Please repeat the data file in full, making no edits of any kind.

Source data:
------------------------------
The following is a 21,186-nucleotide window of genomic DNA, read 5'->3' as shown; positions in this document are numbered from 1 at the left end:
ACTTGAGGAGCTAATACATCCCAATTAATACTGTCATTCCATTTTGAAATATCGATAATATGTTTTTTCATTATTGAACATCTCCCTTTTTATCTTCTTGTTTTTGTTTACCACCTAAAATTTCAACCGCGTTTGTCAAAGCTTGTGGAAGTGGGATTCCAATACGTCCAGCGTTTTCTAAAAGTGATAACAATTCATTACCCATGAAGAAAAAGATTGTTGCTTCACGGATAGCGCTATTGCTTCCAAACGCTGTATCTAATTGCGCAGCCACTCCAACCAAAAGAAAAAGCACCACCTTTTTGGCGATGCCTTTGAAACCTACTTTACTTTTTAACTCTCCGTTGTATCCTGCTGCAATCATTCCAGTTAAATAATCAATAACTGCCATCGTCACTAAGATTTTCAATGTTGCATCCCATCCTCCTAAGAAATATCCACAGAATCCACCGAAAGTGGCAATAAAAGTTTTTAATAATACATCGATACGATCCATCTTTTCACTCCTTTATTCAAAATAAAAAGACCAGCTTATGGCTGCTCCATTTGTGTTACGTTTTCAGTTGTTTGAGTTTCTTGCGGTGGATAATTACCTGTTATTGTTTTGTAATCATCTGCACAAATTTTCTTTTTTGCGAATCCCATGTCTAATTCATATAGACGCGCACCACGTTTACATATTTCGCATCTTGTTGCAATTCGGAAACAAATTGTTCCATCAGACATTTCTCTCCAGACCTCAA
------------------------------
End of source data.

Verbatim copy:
The following is a 21,186-nucleotide window of genomic DNA, read 5'->3' as shown; positions in this document are numbered from 1 at the left end:
ACTTGAGGAGCTAATACATCCCAATTAATACTGTCATTCCATTTTGAAATATCGATAATATGTTTTTTCATTATTGAACATCTCCCTTTTTATCTTCTTGTTTTTGTTTACCACCTAAAATTTCAACCGCGTTTGTCAAAGCTTGTGGAAGTGGGATTCCAATACGTCCAGCGTTTTCTAAAAGTGATAACAATTCATTACCCATGAAGAAAAAGATTGTTGCTTCACGGATAGCGCTATTGCTTCCAAACGCTGTATCTAATTGCGCAGCCACTCCAACCAAAAGAAAAAGCACCACCTTTTTGGCGATGCCTTTGAAACCTACTTTACTTTTTAACTCTCCGTTGTATCCTGCTGCAATCATTCCAGTTAAATAATCAATAACTGCCATCGTCACTAAGATTTTCAATGTTGCATCCCATCCTCCTAAGAAATATCCACAGAATCCACCGAAAGTGGCAATAAAAGTTTTTAATAATACATCGATACGATCCATCTTTTCACTCCTTTATTCAAAATAAAAAGACCAGCTTATGGCTGCTCCATTTGTGTTACGTTTTCAGTTGTTTGAGTTTCTTGCGGTGGATAATTACCTGTTATTGTTTTGTAATCATCTGCACAAATTTTCTTTTTTGCGAATCCCATGTCTAATTCATATAGACGCGCACCACGTTTACATATTTCGCATCTTGTTGCAATTCGGAAACAAATTGTTCCATCAGACATTTCTCTCCAGACCTCAA